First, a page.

This slowdown is partly because millions of Americans have been either fully or partially vaccinated. About 55 percent of Americans are fully vaccinated, while about 64 percent have received at least one dose of a coronavirus vaccine. But it also comes amid an unwelcome comeback of infections and deaths across the country, and as the United States falls behind in overall vaccination rates globally, despite having had a months-long head start in immunizing its population.
Vaccination rates mostly rose from December 2020 through April in America as more people became eligible for vaccination, the CDC data show. At the peak, April 8, nearly 2.6 million people received their first shot. Rates fell again until July, when the highly transmissible delta variant increased coronavirus case numbers and pushed more people to get vaccinated. In August, vaccination rates started dropping again.
The hardest-hit regions in the United States, in deaths, hospitalizations and infections per capita, are also where vaccination rates are low, according to figures compiled by The Washington Post, adding more weight to assertions from health professionals that vaccinations help shield the population from the coronavirus.
Alabama, where deaths have risen by 200 percent from last week, has the fourth-lowest vaccination rate in the country, among the 50 states, the District of Columbia and five U.S. territories. The United States as a whole saw deaths rise by 7 percent over the same period.
West Virginia has the highest hospitalization rate in the country, with about 58 people per 100,000 hospitalized for covid-19. The state has the lowest vaccination rate in the country with about 40 percent of its population fully vaccinated. The national average for hospitalizations is 27 per 100,000 people.
Alaska, where new daily case rates are among the worst in the country and where “crisis standards of care” were activated in hospitals this week, has fully vaccinated less than half its population. Adopting crisis standards means medical centers can prioritize patients for scarce resources, basing decisions on the probability of survival for each patient. They can even deny treatment.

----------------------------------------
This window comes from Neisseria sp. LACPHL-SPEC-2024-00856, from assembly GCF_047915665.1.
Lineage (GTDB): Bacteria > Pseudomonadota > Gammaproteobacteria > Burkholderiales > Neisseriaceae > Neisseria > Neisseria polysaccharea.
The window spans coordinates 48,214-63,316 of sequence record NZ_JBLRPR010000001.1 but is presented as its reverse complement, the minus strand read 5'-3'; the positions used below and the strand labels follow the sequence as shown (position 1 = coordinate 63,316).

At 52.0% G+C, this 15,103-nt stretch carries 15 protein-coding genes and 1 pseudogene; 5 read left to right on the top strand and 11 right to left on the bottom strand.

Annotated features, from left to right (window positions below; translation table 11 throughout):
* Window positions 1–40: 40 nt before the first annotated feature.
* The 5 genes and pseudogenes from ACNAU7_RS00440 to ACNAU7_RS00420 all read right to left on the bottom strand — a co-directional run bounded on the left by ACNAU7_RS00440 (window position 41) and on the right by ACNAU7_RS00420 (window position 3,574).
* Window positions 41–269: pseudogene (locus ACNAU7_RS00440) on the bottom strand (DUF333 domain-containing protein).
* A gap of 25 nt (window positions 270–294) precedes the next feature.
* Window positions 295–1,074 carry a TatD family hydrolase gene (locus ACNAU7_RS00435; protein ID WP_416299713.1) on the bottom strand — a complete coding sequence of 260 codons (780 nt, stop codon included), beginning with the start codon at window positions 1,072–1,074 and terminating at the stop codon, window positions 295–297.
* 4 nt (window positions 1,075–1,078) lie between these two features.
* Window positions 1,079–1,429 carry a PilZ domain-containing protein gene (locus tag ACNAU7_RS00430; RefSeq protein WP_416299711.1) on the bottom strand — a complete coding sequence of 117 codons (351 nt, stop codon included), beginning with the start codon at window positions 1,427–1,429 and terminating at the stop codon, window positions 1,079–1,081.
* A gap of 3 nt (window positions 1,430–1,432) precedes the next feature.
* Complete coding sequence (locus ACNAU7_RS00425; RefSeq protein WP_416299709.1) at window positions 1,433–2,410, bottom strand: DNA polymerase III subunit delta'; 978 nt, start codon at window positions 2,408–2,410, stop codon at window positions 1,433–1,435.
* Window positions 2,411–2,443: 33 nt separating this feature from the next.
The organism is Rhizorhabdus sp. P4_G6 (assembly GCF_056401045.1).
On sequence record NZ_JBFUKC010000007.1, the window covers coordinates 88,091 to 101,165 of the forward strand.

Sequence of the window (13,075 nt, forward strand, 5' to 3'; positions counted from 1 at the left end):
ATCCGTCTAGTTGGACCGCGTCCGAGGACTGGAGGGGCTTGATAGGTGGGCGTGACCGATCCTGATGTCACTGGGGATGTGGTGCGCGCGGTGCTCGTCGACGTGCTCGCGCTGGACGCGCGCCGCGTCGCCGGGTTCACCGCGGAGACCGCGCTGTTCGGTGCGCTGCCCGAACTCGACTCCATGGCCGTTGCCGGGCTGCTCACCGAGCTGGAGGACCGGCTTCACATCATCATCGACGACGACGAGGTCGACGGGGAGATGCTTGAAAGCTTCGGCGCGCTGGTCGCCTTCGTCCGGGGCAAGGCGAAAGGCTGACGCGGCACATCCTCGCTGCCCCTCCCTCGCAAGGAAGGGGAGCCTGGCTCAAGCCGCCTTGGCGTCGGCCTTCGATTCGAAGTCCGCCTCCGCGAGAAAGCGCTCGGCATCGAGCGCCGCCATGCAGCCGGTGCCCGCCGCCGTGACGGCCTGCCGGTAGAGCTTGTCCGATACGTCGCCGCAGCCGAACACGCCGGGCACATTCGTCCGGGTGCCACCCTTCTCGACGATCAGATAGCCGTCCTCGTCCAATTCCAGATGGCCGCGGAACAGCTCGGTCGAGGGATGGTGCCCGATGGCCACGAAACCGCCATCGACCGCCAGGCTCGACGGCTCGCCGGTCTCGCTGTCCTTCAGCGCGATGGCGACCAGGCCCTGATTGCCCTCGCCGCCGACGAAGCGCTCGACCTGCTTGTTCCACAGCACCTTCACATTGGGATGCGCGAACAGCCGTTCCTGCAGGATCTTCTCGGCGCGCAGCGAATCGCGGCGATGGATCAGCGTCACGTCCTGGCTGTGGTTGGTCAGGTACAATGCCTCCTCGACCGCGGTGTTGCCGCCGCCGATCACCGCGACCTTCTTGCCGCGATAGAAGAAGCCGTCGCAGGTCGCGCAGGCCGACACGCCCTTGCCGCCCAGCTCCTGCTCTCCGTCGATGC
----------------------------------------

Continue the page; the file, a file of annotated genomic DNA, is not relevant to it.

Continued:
With the approach of flu season, health officials are bracing for an increased strain on medical systems that are already reaching the breaking point. The common flu has killed between 12,000 and 61,000 Americans per year in the past decade, according to CDC estimates. It has also hospitalized hundreds of thousands.
“On any given day, between 85 to 90 percent of the hospitalized covid-19 patients right now are unvaccinated,” Cindy Knall, a professor of immunology at the University of Alaska at Anchorage, said in an email. The needs of those patients mean resources will be limited for flu patients who need hospital-level care, she said.
“I’m trying to stay hopeful, so I won’t use the term dire, but things are not good here,” Knall said. “I see it in the eyes of my colleagues who are working in the hospitals. I hear it in the catch of their voices. I don’t think the public wants to know what Crisis Standard of Care could mean for their loved one who needs care.”
Although flu infections and deaths fell to record lows during the previous flu season, the likely reasons for those drops cited by the CDC, such as social distancing and common mask-wearing, have diminished. More people are gathering in large numbers, and more schools have returned to in-person learning. Mask-wearing has become less common, and travel has rebounded.
Knall said she expects this coming flu season to resemble more closely those of the pre-pandemic years.
“Last flu season much of the country was under masking and closure conditions, which helped lessen the flu caseload,” she said. “This year we don’t have those public health measures in place.”
Experts envisioned such a scenario earlier in the year — and saw it in countries where restrictions were lifted earlier. “I think this has clearly shown that masking, distancing, hand-washing — all these things clearly work,” Aaron Milstone, an epidemiologist and professor of pediatrics at Johns Hopkins University, told The Post as the last flu season was coming to an end.
“So I think the question will be, how much appetite do people have for all that to prevent influenza, instead of just covid.”
The slower pace of vaccination has also resulted in dozens of countries that were once far behind in vaccination rates surpassing the United States, according to data compiled by researchers at the University of Oxford.
Japan and South Korea, which had a partial vaccination rate of less than 1 percent in early March — when the United States had partially immunized about a fifth of its population — have now given at least one dose to about 70 percent of their residents.